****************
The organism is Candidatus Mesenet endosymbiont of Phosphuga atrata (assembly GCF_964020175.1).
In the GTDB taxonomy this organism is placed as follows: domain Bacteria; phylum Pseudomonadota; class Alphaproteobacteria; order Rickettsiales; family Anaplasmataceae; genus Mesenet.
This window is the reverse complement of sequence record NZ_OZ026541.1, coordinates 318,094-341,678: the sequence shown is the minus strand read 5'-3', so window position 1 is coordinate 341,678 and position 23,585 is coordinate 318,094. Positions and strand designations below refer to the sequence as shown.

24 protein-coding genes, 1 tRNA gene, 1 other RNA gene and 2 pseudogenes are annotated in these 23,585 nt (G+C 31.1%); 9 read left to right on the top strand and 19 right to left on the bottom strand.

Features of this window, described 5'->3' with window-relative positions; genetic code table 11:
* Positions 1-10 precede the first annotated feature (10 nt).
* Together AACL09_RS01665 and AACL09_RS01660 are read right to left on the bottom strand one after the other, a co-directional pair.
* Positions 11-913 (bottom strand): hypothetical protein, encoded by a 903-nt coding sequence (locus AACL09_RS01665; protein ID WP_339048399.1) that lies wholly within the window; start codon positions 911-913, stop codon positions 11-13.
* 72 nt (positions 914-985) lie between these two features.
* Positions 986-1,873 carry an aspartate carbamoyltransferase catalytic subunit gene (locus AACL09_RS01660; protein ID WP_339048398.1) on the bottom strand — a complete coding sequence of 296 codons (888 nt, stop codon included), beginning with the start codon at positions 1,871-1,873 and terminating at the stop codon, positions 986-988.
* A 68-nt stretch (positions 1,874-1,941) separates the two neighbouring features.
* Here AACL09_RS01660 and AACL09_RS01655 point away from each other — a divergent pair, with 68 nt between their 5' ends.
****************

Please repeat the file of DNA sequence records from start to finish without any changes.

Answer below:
The organism is Candidatus Mesenet endosymbiont of Phosphuga atrata (assembly GCF_964020175.1).
In the GTDB taxonomy this organism is placed as follows: domain Bacteria; phylum Pseudomonadota; class Alphaproteobacteria; order Rickettsiales; family Anaplasmataceae; genus Mesenet.
This window is the reverse complement of sequence record NZ_OZ026541.1, coordinates 318,094-341,678: the sequence shown is the minus strand read 5'-3', so window position 1 is coordinate 341,678 and position 23,585 is coordinate 318,094. Positions and strand designations below refer to the sequence as shown.

24 protein-coding genes, 1 tRNA gene, 1 other RNA gene and 2 pseudogenes are annotated in these 23,585 nt (G+C 31.1%); 9 read left to right on the top strand and 19 right to left on the bottom strand.

Features of this window, described 5'->3' with window-relative positions; genetic code table 11:
* Positions 1-10 precede the first annotated feature (10 nt).
* Together AACL09_RS01665 and AACL09_RS01660 are read right to left on the bottom strand one after the other, a co-directional pair.
* Positions 11-913 (bottom strand): hypothetical protein, encoded by a 903-nt coding sequence (locus AACL09_RS01665; protein ID WP_339048399.1) that lies wholly within the window; start codon positions 911-913, stop codon positions 11-13.
* 72 nt (positions 914-985) lie between these two features.
* Positions 986-1,873 carry an aspartate carbamoyltransferase catalytic subunit gene (locus AACL09_RS01660; protein ID WP_339048398.1) on the bottom strand — a complete coding sequence of 296 codons (888 nt, stop codon included), beginning with the start codon at positions 1,871-1,873 and terminating at the stop codon, positions 986-988.
* A 68-nt stretch (positions 1,874-1,941) separates the two neighbouring features.
* Here AACL09_RS01660 and AACL09_RS01655 point away from each other — a divergent pair, with 68 nt between their 5' ends.